David Pleat's programme notes v Leeds
Tottenham Hotspur (Spurs) Football Club is located in North London. The club is also known as Spurs. Tottenham's home ground is White Hart Lane. The club motto is Audere est Facere (To dare is to do).
Leeds come here today during an interesting period for their Club.
The Yorkshire team have had injuries and have also suffered with players who have had little rest after World Cup campaigns. In addition, the club has also had to deal with difficult, off the field, problems which led to a change of management.
Terry Venables is an experienced football man, who will be aware but not worried about some of the arrows being aimed in his direction. To attain European standard is one thing, but to maintain this area of competition is the trick. Leeds have obviously budgeted for achieving and when it doesn’t succeed policy rethink is inevitable.
Last weekend, in a sports bar in Prague where we had just witnessed England win a wonderful rugby match, we settled down to watch Spurs ‘live’ at Arsenal.
Unfortunately, we could have left the bar after 20 minutes or so when Mike Riley made such a poor judgement. Not for one minute do I suggest that his decision might have changed the shape of the game, but it does highlight the unfairness of the disciplinary system. Whatever punishment a player gets, and even if a subsequent appeal is successful, the side suffers there and then for the rest of the game. So there is no suitable penalty and the punishment can never fit the crime.
The sentence was the remaining 70 minutes of the game, not whether the incident was belatedly accepted or rescinded by the referee.
My mind strayed to a final game at Sheffield Wednesday against Liverpool, in a season when we needed three points to get into the top six and Europe. We were leading one nil with not much time remaining when our goalkeeper Matt Clarke handled the ball inside his area but Mr Elleray, on the advice of his assistant, decided that he was outside the 18 yard box.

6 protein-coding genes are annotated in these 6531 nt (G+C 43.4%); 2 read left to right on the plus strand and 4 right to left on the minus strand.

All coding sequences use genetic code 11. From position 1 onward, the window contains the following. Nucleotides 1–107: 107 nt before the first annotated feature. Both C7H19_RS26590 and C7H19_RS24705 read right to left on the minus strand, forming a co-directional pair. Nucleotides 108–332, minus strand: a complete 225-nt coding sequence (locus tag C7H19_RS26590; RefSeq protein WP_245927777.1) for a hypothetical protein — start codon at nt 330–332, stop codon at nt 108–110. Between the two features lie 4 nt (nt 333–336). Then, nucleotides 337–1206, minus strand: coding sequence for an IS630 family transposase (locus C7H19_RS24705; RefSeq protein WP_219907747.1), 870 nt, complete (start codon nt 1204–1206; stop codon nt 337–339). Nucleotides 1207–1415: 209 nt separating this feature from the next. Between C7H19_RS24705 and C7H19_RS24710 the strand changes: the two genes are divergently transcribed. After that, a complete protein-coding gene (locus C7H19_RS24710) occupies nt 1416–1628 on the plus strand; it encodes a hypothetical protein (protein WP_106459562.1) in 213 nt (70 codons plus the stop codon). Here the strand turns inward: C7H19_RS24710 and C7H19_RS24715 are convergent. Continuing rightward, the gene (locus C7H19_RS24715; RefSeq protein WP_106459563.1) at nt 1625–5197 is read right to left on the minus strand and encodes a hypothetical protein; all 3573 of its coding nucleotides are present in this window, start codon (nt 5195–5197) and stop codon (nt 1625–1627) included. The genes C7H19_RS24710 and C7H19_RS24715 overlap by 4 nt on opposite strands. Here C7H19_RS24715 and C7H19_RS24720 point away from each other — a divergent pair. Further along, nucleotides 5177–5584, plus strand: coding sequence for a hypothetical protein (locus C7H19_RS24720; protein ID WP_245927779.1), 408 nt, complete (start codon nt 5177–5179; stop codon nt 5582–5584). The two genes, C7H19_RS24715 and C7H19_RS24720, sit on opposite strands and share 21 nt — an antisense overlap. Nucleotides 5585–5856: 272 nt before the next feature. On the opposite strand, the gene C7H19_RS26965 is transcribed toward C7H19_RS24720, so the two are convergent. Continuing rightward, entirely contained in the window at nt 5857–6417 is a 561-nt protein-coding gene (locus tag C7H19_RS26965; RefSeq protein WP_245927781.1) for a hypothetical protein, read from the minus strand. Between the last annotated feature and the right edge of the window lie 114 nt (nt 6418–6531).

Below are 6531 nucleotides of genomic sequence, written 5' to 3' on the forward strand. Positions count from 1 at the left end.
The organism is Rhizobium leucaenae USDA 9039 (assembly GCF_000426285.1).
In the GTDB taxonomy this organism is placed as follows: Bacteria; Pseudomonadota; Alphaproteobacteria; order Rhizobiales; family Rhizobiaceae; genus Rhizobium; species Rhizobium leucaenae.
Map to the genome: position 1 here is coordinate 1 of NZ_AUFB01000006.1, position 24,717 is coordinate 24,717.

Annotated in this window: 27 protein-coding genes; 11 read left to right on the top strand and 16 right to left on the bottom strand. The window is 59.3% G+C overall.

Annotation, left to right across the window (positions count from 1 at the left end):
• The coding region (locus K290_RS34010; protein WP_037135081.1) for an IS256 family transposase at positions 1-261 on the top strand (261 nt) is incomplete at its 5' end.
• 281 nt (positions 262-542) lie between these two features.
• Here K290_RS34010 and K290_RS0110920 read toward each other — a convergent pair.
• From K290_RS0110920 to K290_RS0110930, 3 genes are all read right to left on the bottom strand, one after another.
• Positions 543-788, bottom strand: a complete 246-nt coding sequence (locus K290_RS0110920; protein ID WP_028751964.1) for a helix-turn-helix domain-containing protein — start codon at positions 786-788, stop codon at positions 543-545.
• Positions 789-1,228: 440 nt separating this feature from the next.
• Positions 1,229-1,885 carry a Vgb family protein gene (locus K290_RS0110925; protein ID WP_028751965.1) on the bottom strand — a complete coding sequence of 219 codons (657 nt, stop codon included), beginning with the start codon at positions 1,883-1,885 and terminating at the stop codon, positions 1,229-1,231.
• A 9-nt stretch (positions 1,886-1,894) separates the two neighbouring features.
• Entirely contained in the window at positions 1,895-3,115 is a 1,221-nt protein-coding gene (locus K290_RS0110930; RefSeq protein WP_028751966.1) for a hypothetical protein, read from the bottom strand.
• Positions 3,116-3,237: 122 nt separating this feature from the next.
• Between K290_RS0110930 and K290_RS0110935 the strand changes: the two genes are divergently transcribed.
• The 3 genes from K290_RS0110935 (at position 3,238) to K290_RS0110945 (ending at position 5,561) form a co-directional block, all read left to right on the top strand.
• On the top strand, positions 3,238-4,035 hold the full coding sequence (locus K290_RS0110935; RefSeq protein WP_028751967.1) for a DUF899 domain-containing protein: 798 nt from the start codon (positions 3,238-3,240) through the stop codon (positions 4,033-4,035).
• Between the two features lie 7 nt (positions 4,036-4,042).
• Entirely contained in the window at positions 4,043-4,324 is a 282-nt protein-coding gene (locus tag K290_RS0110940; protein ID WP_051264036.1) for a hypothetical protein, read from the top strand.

A younger Jamie Redknapp despatched the free-kick, Clarke had been sent off and the equalising goal meant that Wednesday had massively failed the Board’s expectations to get into the top six and Europe. By co-incidence, Liverpool also, with a Roy Evans a magnanimous manager, failed to get into the Champions League by not winning the game.
It was a most cruel result, particularly for our club. Very soon after the incident David Elleray rescinded the sending off and apologised. It made no difference. We had lost European qualification and consequently the achievement of seventh place meant little. After 13 games of the following season, we said our goodbyes. On such decisions a manager and a club’s whole future can sometimes hinge.
Compared to elsewhere, our English referees are without doubt very alert and understanding. But there are some who still do not realise that they are merely the referee and it is the players that the crowd comes to see.
Suffice to say there are times when you have to concede defeat and none of our fair-minded supporters can fail to accept that currently Arsenal are possibly the most vibrant side in the league. It is not for us to put our heads down and sulk, but merely to forge ahead, to encourage and maintain our spirit with the promise of improved performances over the next few weeks.